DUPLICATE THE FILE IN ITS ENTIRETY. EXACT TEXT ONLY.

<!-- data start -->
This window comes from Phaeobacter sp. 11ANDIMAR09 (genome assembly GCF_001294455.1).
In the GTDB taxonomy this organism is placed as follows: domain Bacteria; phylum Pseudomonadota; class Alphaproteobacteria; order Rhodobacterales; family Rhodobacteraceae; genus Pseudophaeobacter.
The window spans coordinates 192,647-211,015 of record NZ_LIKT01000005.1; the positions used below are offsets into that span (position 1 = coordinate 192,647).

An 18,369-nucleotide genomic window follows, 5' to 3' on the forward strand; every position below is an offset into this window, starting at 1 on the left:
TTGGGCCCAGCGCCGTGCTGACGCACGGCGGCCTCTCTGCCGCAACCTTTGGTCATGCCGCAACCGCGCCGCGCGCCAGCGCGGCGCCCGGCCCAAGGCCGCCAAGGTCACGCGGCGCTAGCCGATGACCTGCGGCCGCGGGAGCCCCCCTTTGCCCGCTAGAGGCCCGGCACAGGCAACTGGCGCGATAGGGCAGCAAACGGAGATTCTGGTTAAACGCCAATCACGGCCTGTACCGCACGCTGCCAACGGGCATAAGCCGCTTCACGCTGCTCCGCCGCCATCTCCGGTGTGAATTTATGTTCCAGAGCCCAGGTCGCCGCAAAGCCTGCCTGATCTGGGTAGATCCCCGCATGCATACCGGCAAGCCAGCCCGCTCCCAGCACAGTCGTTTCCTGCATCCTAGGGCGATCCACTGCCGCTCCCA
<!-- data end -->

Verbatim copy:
This window comes from Phaeobacter sp. 11ANDIMAR09 (genome assembly GCF_001294455.1).
In the GTDB taxonomy this organism is placed as follows: domain Bacteria; phylum Pseudomonadota; class Alphaproteobacteria; order Rhodobacterales; family Rhodobacteraceae; genus Pseudophaeobacter.
The window spans coordinates 192,647-211,015 of record NZ_LIKT01000005.1; the positions used below are offsets into that span (position 1 = coordinate 192,647).

An 18,369-nucleotide genomic window follows, 5' to 3' on the forward strand; every position below is an offset into this window, starting at 1 on the left:
TTGGGCCCAGCGCCGTGCTGACGCACGGCGGCCTCTCTGCCGCAACCTTTGGTCATGCCGCAACCGCGCCGCGCGCCAGCGCGGCGCCCGGCCCAAGGCCGCCAAGGTCACGCGGCGCTAGCCGATGACCTGCGGCCGCGGGAGCCCCCCTTTGCCCGCTAGAGGCCCGGCACAGGCAACTGGCGCGATAGGGCAGCAAACGGAGATTCTGGTTAAACGCCAATCACGGCCTGTACCGCACGCTGCCAACGGGCATAAGCCGCTTCACGCTGCTCCGCCGCCATCTCCGGTGTGAATTTATGTTCCAGAGCCCAGGTCGCCGCAAAGCCTGCCTGATCTGGGTAGATCCCCGCATGCATACCGGCAAGCCAGCCCGCTCCCAGCACAGTCGTTTCCTGCATCCTAGGGCGATCCACTGCCGCTCCCA